Our respiration sensor is applied in various applications requiring respiration monitoring.
This article presents two recommended sensor positioning options, (a) thoracic and (b) abdominal (as presented in the following illustration below), both based on commonly used respiration monitoring methods. In addition, the impact of the positioning on the acquired raw signal is highlighted.
In following examples we present two sensor position options, one meausuring respiration around the thorax (position a) and one around the abdomen (position b). Note that the sensing strips of the respiration bands have been centred at the front of the thorax and abdomen.
Position A – Thoracic Respiration Monitoring
The thoracic-based method measures respiration by monitoring the changes in the thorax volume caused by the respiration mechanics (increase or decrease of the lungs’ volume).
An example signal of such an acquisition is presented in the following plot where a maximum peak-to-peak volume of 0.6V can be measured.
Position B – Abdominal Respiration Monitoring
The abdominal-based method measures respiration by monitoring the changes in volume of the abdomen caused during the respiration cycles.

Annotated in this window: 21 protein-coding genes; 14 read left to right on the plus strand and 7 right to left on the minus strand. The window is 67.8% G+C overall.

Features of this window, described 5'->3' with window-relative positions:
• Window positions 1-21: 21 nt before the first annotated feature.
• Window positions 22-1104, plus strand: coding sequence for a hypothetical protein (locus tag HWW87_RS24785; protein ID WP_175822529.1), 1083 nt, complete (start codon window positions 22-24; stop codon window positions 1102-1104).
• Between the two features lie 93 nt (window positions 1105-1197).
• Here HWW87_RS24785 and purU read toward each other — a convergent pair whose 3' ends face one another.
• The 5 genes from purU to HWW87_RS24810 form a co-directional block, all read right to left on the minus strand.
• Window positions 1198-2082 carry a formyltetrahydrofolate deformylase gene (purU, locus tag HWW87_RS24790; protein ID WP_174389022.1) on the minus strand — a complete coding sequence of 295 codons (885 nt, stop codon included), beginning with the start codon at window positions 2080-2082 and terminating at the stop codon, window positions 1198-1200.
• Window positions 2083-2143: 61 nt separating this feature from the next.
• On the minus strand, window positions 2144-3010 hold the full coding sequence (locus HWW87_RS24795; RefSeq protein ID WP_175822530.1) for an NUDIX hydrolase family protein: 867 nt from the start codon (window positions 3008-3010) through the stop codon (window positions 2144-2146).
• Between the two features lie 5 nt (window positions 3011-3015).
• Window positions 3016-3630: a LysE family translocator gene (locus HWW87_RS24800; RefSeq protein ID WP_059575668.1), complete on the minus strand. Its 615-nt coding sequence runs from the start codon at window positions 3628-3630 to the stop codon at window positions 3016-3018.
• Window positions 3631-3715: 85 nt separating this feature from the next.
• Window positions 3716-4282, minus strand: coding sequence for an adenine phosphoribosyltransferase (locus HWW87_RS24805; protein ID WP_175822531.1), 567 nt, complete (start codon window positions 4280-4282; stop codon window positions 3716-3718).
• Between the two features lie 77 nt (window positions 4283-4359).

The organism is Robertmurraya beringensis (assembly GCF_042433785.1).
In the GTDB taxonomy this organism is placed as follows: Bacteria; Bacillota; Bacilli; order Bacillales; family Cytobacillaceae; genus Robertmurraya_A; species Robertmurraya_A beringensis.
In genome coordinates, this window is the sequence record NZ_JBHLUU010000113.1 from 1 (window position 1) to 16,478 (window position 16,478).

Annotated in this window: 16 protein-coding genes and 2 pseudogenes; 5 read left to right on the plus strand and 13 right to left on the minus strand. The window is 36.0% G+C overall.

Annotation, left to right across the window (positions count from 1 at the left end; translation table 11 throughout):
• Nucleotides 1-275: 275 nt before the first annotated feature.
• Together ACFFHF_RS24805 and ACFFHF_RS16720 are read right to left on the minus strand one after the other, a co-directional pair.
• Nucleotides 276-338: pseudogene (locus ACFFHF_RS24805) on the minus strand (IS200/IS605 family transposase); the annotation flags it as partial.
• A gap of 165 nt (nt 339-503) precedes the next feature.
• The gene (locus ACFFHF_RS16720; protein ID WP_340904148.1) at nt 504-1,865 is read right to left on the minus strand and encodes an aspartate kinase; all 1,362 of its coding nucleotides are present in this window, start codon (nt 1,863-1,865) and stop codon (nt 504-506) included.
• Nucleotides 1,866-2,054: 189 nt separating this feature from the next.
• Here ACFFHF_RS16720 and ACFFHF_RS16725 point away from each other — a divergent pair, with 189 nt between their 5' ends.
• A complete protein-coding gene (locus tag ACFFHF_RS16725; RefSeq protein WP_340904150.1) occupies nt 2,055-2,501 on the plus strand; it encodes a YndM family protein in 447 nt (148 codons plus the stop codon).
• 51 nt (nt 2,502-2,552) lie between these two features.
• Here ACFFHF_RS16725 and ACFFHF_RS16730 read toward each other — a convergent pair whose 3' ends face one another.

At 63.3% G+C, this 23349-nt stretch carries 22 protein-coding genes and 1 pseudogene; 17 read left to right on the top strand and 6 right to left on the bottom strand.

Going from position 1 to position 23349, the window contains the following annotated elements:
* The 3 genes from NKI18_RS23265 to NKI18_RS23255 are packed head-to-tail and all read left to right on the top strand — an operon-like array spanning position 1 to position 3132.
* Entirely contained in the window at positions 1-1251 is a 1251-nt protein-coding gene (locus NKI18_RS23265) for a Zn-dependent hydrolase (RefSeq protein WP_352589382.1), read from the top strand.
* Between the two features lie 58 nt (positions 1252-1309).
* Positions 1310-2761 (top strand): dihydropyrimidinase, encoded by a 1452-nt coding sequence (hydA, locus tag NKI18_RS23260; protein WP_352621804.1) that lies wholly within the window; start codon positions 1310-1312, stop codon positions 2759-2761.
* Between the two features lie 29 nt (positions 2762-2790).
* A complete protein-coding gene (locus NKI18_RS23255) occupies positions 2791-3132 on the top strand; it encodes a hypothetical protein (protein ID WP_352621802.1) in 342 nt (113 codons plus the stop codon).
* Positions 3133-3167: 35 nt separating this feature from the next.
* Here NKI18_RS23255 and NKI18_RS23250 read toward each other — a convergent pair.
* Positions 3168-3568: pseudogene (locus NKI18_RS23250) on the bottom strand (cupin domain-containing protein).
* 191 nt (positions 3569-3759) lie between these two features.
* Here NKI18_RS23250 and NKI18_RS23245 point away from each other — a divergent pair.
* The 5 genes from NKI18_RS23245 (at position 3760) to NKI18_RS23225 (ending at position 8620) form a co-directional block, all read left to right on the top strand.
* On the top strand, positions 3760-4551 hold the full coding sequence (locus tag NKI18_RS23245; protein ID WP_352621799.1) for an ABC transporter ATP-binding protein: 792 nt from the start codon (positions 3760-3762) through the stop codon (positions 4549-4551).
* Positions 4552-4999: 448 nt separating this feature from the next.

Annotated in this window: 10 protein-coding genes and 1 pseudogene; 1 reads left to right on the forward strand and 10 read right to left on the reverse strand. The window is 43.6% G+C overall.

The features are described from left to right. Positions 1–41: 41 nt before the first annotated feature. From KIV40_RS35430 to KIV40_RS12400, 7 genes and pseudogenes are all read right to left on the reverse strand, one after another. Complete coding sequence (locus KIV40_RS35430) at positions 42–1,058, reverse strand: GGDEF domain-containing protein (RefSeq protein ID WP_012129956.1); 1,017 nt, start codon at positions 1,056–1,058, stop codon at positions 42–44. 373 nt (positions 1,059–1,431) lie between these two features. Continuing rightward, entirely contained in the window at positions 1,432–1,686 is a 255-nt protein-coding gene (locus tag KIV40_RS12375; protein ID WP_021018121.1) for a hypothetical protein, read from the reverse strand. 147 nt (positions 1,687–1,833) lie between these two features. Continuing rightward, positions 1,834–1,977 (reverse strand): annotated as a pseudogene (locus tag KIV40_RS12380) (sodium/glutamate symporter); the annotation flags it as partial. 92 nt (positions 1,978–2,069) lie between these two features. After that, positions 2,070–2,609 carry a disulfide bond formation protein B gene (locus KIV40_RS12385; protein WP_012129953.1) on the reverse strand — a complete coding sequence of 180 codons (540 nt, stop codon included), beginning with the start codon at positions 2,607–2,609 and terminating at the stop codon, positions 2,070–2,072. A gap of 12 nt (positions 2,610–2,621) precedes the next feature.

An example signal of such an acquisition is presented in the following plot where a maximum peak-to-peak volume of 1.2V can be measured.
Comparison – Thoracic vs. Abdominal
It can be noted that the respiration signal acquired at the abdomen results in greater peak-to-peak amplitudes than the thoracic results, with the first being twice as high in this experiment (thoracic: 0.6V vs. abdominal: 1.2V).
A comparison is presented in the following plot figure.
Although both results provide reliable data, as the respiration cycles are visible in both, the difference in peak-to-peak amplitudes can be important in applications where artefacts can be induced, such as in high-motion activities.
In such cases, one can benefit from the advantages of greater peak-to-peak amplitudes as those are easier to extract from artefact-induced data (for example, due to the greater possibility of standing out from motion artefact-distorted baselines) to the thoracic respiration signal with smaller peak-to-peak artefacts.